Treatment and Management of Depression
Most people with manic-depressive illness can be helped with treatment. Almost all people with bipolar disorder -- even those with the most severe forms -- can obtain substantial stabilization of their mood swings.
One medication, lithium, is usually very effective in controlling mania and preventing the recurrence of both manic and depressive episodes. More recently, the mood-stabilizing anticonvulsants carbamazepine and valproate have also been found useful especially in more refractory bipolar episodes. Often these medications are combined with lithium for maximum effect.
Some scientists have theorized that the anticonvulsant medications work because they have an effect on kindling, a process in which the brain becomes increasingly sensitive to stress and eventually begins to show episodes of abnormal activity even in the absence of a stressor. It is thought that lithium acts to block the early stages of this kindling process and that carbamazepine and valproate act later.
Children and adolescents with bipolar disorder are generally treated with lithium, but carbamazepine and valproate are also used.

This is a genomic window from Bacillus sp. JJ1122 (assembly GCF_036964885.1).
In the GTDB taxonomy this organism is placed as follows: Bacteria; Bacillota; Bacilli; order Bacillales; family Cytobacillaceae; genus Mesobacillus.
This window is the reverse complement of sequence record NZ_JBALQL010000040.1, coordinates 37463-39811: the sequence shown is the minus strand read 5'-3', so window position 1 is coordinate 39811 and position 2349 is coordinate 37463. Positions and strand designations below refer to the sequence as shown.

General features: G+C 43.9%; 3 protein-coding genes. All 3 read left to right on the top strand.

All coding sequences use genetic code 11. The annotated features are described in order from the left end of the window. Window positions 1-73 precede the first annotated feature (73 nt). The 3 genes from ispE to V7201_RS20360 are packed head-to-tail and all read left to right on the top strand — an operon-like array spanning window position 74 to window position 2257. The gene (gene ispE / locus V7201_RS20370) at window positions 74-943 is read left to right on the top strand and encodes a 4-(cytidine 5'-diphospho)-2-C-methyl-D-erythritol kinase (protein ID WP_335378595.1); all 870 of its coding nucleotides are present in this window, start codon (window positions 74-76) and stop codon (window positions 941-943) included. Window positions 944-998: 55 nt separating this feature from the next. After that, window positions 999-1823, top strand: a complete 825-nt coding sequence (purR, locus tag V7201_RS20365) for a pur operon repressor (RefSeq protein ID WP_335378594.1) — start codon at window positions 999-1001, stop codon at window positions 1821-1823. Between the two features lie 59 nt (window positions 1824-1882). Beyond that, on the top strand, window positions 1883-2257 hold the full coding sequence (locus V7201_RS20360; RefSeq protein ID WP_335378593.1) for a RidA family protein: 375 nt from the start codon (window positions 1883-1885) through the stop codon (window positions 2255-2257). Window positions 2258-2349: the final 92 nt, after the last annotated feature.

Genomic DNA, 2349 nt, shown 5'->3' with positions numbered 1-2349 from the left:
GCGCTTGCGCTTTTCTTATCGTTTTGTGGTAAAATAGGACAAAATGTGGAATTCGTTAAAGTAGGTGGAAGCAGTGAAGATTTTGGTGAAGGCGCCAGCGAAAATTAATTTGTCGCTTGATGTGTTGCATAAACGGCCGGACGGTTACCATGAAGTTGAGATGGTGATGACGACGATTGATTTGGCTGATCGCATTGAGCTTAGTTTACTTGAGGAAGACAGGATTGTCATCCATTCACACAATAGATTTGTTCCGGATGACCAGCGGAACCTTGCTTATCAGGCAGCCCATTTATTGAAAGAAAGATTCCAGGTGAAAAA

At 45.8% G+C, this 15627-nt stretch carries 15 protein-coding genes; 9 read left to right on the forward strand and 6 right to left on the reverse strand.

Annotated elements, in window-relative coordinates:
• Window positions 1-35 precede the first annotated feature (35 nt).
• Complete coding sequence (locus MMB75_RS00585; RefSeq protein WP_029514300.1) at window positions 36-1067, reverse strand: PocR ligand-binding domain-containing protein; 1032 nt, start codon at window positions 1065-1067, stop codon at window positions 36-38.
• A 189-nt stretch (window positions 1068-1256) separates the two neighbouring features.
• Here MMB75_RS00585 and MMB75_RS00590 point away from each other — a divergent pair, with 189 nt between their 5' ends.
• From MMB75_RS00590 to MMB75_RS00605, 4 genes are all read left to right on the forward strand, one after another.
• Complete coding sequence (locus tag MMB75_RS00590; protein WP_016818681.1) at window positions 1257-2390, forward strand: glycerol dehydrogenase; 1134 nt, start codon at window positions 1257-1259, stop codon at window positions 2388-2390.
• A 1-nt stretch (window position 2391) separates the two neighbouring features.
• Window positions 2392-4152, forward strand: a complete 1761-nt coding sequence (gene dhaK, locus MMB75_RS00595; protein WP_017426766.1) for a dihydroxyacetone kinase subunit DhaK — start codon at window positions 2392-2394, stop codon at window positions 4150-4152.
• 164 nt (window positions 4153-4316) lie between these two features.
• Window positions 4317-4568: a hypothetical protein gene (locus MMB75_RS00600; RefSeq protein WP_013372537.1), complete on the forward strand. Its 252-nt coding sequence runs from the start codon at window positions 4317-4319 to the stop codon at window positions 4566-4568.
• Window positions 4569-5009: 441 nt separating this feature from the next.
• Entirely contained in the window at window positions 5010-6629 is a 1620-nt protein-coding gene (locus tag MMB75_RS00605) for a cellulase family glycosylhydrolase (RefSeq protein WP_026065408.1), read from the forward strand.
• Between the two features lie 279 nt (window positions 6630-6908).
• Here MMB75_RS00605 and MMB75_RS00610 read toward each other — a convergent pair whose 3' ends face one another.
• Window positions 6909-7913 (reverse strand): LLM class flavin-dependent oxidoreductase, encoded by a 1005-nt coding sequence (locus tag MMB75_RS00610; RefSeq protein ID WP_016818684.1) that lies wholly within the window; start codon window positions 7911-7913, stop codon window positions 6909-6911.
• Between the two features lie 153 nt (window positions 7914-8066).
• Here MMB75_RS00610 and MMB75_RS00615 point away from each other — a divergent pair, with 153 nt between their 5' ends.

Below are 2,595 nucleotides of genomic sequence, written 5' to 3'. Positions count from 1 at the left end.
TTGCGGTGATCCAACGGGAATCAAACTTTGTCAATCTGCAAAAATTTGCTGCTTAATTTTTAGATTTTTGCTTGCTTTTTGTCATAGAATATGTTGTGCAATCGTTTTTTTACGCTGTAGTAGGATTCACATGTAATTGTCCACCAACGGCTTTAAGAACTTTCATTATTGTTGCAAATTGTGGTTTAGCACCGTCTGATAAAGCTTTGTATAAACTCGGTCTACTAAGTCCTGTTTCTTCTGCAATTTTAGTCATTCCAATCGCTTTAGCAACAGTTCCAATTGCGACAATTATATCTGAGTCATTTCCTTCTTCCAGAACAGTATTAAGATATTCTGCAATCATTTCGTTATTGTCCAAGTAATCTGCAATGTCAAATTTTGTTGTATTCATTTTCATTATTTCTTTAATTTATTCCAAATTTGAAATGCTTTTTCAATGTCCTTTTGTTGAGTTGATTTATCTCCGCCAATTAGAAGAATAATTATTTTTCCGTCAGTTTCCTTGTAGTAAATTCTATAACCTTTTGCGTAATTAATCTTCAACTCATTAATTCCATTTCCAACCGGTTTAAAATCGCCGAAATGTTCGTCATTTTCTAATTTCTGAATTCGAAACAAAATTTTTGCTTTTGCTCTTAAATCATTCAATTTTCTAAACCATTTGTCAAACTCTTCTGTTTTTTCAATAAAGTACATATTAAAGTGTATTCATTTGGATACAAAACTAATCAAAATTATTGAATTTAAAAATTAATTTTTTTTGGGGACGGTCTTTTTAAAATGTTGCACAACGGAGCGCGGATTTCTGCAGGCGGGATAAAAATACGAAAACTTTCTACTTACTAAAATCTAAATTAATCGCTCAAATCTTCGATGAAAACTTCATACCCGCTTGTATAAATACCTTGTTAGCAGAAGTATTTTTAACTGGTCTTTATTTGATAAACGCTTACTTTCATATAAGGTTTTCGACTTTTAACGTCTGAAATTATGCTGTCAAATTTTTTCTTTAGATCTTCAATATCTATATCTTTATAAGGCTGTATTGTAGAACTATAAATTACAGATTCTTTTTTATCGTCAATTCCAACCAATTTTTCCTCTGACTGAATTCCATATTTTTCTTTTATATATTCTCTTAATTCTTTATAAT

Valproate has recently been approved by the Food and Drug Administration for treatment of acute mania.
The high potency benzodiazepines; clonazepam and lorazepam may be helpful adjuncts for insomnia. Thyroid augmentation may also be of value.
For depression, several types of antidepressants can be useful when combined with lithium, carbamazepine or valproate.
Electroconvulsive therapy (ECT) is often helpful in the treatment of severe depression and/or mixed mania that does not respond to medications.
As an adjunct to medications, psychotherapy is often helpful in providing support, education and guidance to the patient and his or her family. Constructing a life chart of mood symptoms, medications, and life events may help the health care professional to treat the illness optimally. Because manic-depressive illness is recurrent, long-term preventive (prophylactic) treatment is highly recommended and almost always indicated.
Read more about depression now...Last reviewed: By John M. Grohol, Psy.D. on 9 Oct 2013
Published on PsychCentral.com. All rights reserved.
Do not be too moral. You may cheat yourself out of much life. Aim above morality. Be not simply good; be good for something.
-- Henry David Thorea